Inventing the Louvre: Art, Politics, and the Origins of the Modern Museum in Eighteenth-century Paris

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University of California Press, 1994 - Architecture - 289 pages
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Founded in the final years of the Enlightenment, the Louvre—with the greatest collection of Old Master paintings and antique sculpture assembled under one roof—became the model for all state art museums subsequently established. Andrew McClellan chronicles the formation of this great museum from its origins in the French royal picture collections to its apotheosis during the Revolution and Napoleonic Empire. More than a narrative history, McClellan's account explores the ideological underpinnings, pedagogic aims, and aesthetic criteria of the Louvre. Drawing on new archival materials, McClellan also illuminates the art world of eighteenth-century Paris.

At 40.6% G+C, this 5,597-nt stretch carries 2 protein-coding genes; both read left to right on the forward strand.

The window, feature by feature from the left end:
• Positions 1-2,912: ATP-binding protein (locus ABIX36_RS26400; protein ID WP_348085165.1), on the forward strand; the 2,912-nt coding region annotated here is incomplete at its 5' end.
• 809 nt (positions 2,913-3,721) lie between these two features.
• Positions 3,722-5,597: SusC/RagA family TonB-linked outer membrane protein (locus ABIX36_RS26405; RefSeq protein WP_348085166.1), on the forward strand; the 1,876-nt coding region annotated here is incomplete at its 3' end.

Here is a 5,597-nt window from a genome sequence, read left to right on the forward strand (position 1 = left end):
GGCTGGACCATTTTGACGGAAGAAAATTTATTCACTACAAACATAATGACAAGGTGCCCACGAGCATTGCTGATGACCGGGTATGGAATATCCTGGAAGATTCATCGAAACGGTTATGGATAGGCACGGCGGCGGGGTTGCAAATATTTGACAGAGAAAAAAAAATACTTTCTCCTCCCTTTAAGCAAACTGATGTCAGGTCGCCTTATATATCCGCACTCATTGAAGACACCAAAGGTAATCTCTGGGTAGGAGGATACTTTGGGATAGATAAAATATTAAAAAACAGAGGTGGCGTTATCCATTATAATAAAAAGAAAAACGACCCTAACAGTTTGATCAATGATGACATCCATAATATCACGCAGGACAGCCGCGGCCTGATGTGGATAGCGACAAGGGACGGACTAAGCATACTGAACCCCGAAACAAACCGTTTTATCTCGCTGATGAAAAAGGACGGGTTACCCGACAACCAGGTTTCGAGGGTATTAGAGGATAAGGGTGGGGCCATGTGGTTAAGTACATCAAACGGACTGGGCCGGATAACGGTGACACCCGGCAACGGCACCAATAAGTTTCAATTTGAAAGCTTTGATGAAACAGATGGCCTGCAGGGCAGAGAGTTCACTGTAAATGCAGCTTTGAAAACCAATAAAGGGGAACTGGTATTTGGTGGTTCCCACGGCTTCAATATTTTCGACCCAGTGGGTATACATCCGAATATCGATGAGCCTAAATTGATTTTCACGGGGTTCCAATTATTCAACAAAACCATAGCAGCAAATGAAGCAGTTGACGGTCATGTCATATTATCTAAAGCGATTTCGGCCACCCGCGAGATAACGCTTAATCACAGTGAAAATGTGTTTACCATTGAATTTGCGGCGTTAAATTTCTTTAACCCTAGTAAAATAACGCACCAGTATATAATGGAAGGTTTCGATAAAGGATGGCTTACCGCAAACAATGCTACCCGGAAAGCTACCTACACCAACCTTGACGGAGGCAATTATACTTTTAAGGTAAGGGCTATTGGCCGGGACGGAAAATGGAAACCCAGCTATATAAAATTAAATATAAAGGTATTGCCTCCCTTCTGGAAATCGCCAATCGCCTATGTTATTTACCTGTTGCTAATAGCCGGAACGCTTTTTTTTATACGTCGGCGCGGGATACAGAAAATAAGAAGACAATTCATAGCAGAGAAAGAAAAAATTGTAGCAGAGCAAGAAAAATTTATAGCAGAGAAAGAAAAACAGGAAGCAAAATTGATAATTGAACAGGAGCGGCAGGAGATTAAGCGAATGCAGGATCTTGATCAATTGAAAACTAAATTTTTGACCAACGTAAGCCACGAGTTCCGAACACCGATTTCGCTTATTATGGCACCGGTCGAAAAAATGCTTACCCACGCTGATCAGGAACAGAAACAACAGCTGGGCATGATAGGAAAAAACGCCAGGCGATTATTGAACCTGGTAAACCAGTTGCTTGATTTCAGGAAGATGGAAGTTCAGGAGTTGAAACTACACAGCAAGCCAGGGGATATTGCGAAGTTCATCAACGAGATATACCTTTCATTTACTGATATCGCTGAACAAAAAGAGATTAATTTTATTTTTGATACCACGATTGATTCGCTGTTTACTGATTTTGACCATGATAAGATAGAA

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Contents

The Luxembourg Gallery 175079
13
The Revolutionary Louvre
91
The Musee Central des Arts
124
Alexandre Lenoir and the Museum of French Monuments
155
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About the author (1994)

Andrew McClellan is Associate Professor and Chair in the Department of Art and Art History at Tufts University.

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